Engineering and Expeditionary Warfare Center

Sediment Remediation

Remediation Technologies

 

Sediments often present unique challenges for remediation. This page summarizes the various types of remediation technologies applied to clean up contaminated sediments.

 

The table below lists the general response actions, technologies, and process options for remediation of contaminated sediments. The term "technology" refers to general categories of technologies, such as capping or dredging. The term "process option" refers to specific processes within each technology family, such as using sand for an isolation cap or mechanical equipment for dredging. A general response action may be accomplished by several types of remedial technologies and process options. The screening process eliminates remedial action technologies and process options that are inappropriate or infeasible for the sediment at a particular site. Process options that are retained after screening are combined into potential remedial alternatives for the site.

 

List of Examples of General Response Actions, Technologies, and Process Options for Contaminated Sediments

Click on a Bold General Response Action or Technology  for more information

General Response Actions

Technologies

Process Options

 

No Further Action None None

Institutional Controls

Land or water use restrictions

Deed restrictions on groundwater use, excavation, and future use

No dredge zones in public waterway

No anchor zones

Swimming restrictions

Physical barriers

Perimeter fence

Warning buoys of restricted zones

Breakwater to restrict vessel traffic

Consumption advisories

Fish consumption or health advisory

Seafood consumption or health advisory

Monitored Natural Recovery

Natural deposition of native sediment

Natural deposition areas

Artificial feature to increase deposition

Natural biological degradation

Natural biological activity

Containment

Isolation cap

Sand/silt cap

Geosynthetic membrane cap

Bentonite blanket cap

Reactive cap

Organic soil or sediment

Activated carbon in cap

Wetland cap

Thick cap to raise ground elevation

Wetland soil for plant growth

Biodegradable fabric

Wetland planting

Habitat Enhancement

Thin-layer cap to improve habitat and accelerate natural recovery

Shoreline stabilization

Rock rip-rap

Biodegradable fabric

Vegetation

Sediment Removal

Dredging (subaqueous excavation)

Mechanical

Hydraulic

Hybrid

Pneumatic

Excavation (after lowering water level)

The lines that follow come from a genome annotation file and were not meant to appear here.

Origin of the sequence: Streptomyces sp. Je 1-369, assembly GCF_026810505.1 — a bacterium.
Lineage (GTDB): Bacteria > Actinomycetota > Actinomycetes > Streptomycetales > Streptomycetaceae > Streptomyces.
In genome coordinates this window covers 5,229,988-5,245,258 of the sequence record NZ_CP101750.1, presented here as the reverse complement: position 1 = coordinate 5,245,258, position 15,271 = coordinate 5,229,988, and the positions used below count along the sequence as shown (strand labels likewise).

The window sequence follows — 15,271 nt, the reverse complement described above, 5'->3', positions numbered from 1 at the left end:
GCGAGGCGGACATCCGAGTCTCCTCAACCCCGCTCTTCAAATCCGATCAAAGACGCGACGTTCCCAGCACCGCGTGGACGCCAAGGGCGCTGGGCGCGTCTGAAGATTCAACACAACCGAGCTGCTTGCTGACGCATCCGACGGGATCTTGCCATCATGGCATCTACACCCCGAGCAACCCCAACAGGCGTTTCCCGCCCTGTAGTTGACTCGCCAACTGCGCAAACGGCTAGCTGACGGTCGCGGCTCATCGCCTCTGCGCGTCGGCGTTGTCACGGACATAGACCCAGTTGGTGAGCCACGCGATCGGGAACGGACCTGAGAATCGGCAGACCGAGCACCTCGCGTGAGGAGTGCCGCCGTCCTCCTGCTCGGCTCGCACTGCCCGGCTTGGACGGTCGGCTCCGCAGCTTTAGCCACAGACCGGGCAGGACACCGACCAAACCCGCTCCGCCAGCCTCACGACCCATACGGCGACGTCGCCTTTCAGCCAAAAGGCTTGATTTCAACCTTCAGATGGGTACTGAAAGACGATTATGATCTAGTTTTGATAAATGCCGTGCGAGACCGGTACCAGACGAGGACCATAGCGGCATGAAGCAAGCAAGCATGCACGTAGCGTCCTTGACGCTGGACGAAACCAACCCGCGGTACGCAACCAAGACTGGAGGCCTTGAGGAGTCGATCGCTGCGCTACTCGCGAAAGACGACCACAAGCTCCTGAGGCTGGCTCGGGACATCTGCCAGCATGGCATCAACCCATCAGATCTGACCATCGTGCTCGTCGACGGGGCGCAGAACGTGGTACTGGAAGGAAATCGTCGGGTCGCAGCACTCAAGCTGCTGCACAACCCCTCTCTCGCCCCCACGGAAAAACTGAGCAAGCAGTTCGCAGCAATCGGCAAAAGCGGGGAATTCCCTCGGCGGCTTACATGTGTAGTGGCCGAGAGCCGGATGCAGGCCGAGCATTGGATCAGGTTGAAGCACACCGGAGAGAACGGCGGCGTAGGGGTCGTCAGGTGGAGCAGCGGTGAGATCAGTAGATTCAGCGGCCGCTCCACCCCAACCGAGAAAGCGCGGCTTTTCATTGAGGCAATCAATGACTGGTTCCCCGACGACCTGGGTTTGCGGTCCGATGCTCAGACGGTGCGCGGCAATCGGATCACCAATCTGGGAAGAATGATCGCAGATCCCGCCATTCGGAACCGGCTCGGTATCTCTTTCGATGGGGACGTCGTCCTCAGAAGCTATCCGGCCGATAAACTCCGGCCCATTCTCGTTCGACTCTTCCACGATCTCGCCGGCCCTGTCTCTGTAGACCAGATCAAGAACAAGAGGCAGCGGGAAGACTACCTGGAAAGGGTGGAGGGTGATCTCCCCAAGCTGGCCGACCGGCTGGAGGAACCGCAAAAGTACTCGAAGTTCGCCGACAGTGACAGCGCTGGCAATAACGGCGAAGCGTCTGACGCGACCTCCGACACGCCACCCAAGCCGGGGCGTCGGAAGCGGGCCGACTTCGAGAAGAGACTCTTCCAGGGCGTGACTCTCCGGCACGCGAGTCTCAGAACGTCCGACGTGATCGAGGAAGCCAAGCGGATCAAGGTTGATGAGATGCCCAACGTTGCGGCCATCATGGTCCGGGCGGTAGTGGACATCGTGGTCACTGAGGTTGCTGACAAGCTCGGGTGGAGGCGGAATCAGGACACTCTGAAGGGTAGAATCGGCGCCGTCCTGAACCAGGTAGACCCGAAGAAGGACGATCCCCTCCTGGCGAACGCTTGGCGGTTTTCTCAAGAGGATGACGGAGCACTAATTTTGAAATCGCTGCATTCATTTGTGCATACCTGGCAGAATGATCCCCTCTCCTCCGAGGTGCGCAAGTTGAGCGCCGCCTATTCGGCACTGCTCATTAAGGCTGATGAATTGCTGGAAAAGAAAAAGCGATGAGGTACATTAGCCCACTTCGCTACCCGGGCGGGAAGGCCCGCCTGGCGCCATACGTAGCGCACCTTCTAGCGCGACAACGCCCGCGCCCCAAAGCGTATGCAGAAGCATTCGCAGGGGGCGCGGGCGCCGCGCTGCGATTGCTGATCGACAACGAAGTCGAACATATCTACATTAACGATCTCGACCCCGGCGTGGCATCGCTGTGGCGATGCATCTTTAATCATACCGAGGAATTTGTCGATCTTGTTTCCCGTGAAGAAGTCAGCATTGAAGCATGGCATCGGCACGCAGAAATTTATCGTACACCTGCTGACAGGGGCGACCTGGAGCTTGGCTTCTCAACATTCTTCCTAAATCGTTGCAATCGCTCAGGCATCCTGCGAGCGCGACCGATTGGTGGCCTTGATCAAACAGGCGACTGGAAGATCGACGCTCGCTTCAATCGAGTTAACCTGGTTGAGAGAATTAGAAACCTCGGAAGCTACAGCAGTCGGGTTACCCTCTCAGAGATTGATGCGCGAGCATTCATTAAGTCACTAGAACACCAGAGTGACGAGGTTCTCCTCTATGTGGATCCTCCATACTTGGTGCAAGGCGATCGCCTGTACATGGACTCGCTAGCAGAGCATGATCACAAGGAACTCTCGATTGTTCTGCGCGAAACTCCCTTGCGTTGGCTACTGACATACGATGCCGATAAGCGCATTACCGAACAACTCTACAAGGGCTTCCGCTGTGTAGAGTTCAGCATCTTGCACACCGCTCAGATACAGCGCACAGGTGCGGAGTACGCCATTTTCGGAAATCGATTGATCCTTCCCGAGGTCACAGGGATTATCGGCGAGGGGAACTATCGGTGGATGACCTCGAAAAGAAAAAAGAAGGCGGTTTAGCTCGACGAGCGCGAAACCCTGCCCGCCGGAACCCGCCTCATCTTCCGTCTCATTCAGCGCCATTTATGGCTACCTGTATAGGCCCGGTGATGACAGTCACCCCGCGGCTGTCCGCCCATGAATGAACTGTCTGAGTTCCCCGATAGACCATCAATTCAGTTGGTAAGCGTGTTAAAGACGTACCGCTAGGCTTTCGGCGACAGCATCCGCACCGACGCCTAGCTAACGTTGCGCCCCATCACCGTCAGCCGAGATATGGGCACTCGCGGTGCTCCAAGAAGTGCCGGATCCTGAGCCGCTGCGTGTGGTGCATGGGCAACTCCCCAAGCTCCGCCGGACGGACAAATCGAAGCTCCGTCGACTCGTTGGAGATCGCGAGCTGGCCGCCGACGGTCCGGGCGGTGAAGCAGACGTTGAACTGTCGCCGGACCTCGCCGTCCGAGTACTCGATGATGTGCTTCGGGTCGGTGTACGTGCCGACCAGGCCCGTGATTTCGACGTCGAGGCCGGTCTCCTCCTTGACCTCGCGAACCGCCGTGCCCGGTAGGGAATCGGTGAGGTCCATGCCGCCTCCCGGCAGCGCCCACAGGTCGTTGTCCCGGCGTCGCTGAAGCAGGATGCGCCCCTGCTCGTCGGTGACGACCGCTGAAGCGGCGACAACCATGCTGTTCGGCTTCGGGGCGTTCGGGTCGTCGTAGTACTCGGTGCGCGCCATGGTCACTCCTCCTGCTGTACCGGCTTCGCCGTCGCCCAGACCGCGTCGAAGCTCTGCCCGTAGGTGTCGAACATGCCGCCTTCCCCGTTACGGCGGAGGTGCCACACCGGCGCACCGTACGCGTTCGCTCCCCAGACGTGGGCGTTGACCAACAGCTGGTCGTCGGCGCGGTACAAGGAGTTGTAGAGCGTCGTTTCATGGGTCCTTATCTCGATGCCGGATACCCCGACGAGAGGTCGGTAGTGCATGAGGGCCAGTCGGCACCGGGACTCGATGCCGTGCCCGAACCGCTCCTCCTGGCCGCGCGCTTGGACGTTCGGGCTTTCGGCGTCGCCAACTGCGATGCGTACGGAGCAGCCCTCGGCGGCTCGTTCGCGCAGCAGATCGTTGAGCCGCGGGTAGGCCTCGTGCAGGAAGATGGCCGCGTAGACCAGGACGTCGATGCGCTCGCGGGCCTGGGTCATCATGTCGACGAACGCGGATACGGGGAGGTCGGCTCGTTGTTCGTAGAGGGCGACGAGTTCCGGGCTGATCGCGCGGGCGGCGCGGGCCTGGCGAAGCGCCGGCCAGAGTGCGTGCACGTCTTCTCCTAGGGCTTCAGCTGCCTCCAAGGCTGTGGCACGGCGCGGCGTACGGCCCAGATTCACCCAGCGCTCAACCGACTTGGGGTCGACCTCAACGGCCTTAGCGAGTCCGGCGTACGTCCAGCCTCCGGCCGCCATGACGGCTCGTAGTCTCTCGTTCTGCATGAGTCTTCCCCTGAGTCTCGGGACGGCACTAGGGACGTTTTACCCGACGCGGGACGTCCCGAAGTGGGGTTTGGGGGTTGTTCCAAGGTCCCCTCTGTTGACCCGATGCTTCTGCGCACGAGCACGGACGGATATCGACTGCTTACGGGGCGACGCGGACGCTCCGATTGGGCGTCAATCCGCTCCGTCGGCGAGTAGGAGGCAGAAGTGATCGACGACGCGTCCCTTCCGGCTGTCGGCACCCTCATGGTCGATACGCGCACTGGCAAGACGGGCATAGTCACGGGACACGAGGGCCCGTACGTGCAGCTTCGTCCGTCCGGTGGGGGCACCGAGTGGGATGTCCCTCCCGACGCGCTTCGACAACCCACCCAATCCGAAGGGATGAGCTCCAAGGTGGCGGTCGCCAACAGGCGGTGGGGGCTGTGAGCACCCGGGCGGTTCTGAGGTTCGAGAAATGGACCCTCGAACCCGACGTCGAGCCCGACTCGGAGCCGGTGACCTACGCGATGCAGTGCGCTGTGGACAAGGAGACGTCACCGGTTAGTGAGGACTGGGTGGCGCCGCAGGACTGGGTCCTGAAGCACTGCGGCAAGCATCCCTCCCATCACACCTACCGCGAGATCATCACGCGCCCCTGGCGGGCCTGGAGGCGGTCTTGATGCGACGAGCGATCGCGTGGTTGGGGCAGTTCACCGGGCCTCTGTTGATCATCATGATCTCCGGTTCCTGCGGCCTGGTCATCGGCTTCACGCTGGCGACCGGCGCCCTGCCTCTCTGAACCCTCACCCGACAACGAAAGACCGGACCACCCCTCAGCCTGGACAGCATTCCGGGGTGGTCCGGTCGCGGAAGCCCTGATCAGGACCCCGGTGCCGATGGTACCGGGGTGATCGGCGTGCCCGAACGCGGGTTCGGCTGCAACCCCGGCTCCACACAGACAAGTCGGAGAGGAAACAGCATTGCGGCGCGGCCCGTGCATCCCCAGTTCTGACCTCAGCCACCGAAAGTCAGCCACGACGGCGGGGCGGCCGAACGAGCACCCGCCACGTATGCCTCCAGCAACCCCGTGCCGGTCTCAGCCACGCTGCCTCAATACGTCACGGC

Cofferdam dewatering (either circular or double-wall earth filled)

Single sheet pile wall

Fabric dam

Earth dam

Dredged Material Transport

Mechanical Transport

Floating barge

Amphibious vehicle

Wheeled vehicle

Rail

Conveyor

Hydraulic transport

Pipeline slurry direct from dredge

Pipeline slurry from hybrid dredge or mixing basin

Dredged Material Dewatering

Passive dewatering

Gravity separation

Air drying

Mechanical dewatering

Belt filter press

Plate and frame press

Centrifuge

Dredged Material Disposal

Confined Aquatic Disposal (CAD)

Excavate subaqueous pit

Place material in natural depression

Nearshore Confined Disposal Facility (CDF)

Permeable dikes and cap

Impermeable dike and/or cap

Base liner and leachate collection

Soil gas collection system

Upland CDF

Monofill for dredged material

Multi-user facility for dredged material

Solid waste landfill

Dredged Material Beneficial Use

Upland fill in brownfields

Place dredged material on brownfield site and cap

 

Subaqueous fill for habitat improvement

Place dredged material to raise elevation and cap

Dredged Material Treatment

Solidification

Mix with cement, lime or fly ash

 

Stabilization

Mix with cement, lime or fly ash

Mix with custom-designed stabilization agents (i.e., apatite)

Thermal treatment

Incineration (high-temperature destruction)

Thermal desorption (low-temperature separation)

Biological treatment

Aerobic degradation

Anaerobic degradation

Chemical treatment

Solvent extraction

Chemical reaction

 

This section provides a brief description of the various remediation technologies used for contaminated sediments.

 

No Further Action

Under a no further action (NFA) response action, no remedial actions would be performed and there would not be any long-term monitoring. The NFA response represents the existing site conditions and is retained in the screening process to serve as a baseline for comparison with other response actions. NFA may be appropriate if the site does not pose a potential threat to human health or the environment, or if previous remedial actions eliminated the need for further actions.

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Institutional Controls

 

Institutional controls (ICs) are legal or administrative restrictions that limit exposure to chemicals of concern or otherwise procedurally mitigate risks. ICs for contaminated sediment sites include land or water use restrictions and health advisories.